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A Flight Delay, a Frustrated Recruit, and Some Key Advice for CoachesMonday, July 29th, 2013

flight-delays-309496Often times, as I head off to conduct a workshop with a college athletic department and their coaches, I have to deal with the inconvenience of flight delays.

(Are there any “convenient” flight delays?)

Weather issues at the Denver airport had me waiting for my flight not too long ago, along with hundreds of my fellow travelers.  Crammed together.  Tightly, with no place to sit.  It was delightful.

But in the midst of the chaos, an opportunity: I overheard a 6′ 7″-ish high school age athlete talking about having come from playing in some basketball tournaments in Las Vegas, and now was traveling home.

Me, with nothing to do while waiting for a delayed flight, and an unsuspecting high school Senior-to-be likely going through the recruiting process just a few steps away?  It was too good to pass up.

I introduced myself and struck up a conversation about playing travel ball, coaches who were recruiting him, and the process he was experiencing from his point of view.  He was the typical college prospect: Dreaming of a D1 offer, hearing from D2 and D3 schools, as well as a few NAIA programs, and not really knowing what to do next in the process.

In the 15 minutes I talked with him, he opened-up about some of his frustrations, and some of his observations about coaches.  While I’m not suggesting he speaks for every athlete around the country, I think it’s worth listening to some of his key points about what he’s gone through so far…there are lessons here for any coach, at any level, in any sport.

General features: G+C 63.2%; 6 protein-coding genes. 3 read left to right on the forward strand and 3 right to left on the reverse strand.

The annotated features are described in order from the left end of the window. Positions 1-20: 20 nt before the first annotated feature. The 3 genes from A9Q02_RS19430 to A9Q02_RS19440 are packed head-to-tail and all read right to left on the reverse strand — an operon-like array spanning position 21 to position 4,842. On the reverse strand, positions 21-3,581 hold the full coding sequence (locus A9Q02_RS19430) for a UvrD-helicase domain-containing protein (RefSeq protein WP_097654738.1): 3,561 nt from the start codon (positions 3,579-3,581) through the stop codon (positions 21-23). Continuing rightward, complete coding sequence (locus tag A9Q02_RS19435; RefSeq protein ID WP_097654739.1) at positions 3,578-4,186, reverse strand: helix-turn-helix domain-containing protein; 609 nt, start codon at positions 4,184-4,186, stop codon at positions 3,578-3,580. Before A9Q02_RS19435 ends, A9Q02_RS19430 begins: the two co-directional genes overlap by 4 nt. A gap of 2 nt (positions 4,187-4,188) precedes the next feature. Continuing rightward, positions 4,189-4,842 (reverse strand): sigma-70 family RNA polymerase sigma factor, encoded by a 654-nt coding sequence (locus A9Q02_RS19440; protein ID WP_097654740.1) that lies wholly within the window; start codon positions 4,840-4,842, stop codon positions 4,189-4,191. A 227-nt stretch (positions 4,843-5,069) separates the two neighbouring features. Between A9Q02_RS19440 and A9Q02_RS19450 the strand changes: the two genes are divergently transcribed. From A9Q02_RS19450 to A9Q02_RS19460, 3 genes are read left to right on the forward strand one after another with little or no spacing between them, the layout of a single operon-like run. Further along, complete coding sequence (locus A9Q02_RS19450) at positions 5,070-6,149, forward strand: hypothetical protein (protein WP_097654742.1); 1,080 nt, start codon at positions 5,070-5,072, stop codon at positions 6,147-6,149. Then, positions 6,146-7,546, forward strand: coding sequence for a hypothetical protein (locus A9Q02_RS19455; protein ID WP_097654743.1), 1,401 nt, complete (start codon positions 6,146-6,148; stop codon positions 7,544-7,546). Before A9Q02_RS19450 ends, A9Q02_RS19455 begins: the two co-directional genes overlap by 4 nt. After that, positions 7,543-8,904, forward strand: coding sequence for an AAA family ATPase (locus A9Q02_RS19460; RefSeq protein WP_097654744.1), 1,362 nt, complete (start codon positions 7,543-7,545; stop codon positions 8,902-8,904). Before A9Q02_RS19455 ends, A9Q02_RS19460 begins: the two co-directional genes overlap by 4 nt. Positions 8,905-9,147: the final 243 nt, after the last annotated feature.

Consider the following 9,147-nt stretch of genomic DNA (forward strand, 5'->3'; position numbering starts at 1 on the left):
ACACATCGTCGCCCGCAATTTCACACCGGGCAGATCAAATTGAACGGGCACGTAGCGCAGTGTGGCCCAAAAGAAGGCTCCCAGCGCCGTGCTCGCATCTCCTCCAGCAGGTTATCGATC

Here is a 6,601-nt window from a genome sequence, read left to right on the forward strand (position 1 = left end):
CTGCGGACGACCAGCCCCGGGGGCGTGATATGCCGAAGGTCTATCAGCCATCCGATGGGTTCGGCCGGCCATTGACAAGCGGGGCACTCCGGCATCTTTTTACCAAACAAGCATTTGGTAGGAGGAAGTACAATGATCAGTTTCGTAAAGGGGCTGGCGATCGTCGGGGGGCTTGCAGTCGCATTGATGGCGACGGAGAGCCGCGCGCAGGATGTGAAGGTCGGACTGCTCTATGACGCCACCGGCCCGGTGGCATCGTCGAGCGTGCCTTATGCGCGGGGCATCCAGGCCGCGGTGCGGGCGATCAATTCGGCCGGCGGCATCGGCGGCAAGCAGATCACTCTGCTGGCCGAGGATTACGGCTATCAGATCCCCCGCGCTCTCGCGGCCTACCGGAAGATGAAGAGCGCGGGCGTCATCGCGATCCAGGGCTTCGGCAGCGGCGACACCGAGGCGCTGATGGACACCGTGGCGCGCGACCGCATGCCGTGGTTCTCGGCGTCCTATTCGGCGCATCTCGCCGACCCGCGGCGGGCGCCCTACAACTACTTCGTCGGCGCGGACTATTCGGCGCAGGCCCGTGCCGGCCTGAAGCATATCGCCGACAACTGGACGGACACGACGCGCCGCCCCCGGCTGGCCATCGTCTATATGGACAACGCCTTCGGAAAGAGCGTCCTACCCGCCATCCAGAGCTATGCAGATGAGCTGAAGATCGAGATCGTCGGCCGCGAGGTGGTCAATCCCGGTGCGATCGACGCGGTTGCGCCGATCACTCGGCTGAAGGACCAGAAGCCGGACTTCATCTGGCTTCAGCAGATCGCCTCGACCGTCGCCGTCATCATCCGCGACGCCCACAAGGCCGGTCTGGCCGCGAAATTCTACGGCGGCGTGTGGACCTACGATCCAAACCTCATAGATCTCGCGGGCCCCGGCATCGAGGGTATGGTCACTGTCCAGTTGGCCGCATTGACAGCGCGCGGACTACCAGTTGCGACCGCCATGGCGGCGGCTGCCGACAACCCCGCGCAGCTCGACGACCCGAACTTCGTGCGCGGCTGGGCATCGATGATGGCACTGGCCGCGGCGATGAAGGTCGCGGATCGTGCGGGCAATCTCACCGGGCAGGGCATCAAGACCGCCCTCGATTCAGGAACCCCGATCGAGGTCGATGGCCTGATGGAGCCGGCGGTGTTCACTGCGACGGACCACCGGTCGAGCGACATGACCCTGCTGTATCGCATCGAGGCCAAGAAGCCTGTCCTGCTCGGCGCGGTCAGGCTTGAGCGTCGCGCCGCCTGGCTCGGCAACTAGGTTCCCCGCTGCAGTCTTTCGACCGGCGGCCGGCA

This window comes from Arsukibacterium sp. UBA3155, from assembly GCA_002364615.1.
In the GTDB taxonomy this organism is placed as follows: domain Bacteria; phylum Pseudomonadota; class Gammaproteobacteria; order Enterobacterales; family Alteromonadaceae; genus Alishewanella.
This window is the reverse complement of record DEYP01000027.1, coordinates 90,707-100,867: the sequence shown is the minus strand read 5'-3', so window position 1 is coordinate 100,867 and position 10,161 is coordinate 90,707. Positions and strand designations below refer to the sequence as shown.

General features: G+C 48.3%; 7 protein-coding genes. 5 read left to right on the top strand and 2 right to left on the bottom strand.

Here’s what your “typical recruit” wants from you as they’re being recruited:

  • He wanted to know what to do next, but coaches weren’t telling him.  He has made unofficial visits to campuses, gets the typical recruiting mail, and has coaches calling and texting regularly.  This prospect’s complaint?  Nobody is outlining the process, or telling him what is coming next.  Now, in fairness to college coaches reading this, that might be because they are still evaluating him and trying to figure out where he stands on their recruiting board.  However, I’ve heard this complaint from very highly recruited prospects, as well: Lots of generalized “contact” from coaches, very little direction.  The lesson?  Be the coach that outlines a plan, and keeps prospects updated on what is coming next (and especially, what you want them to do next).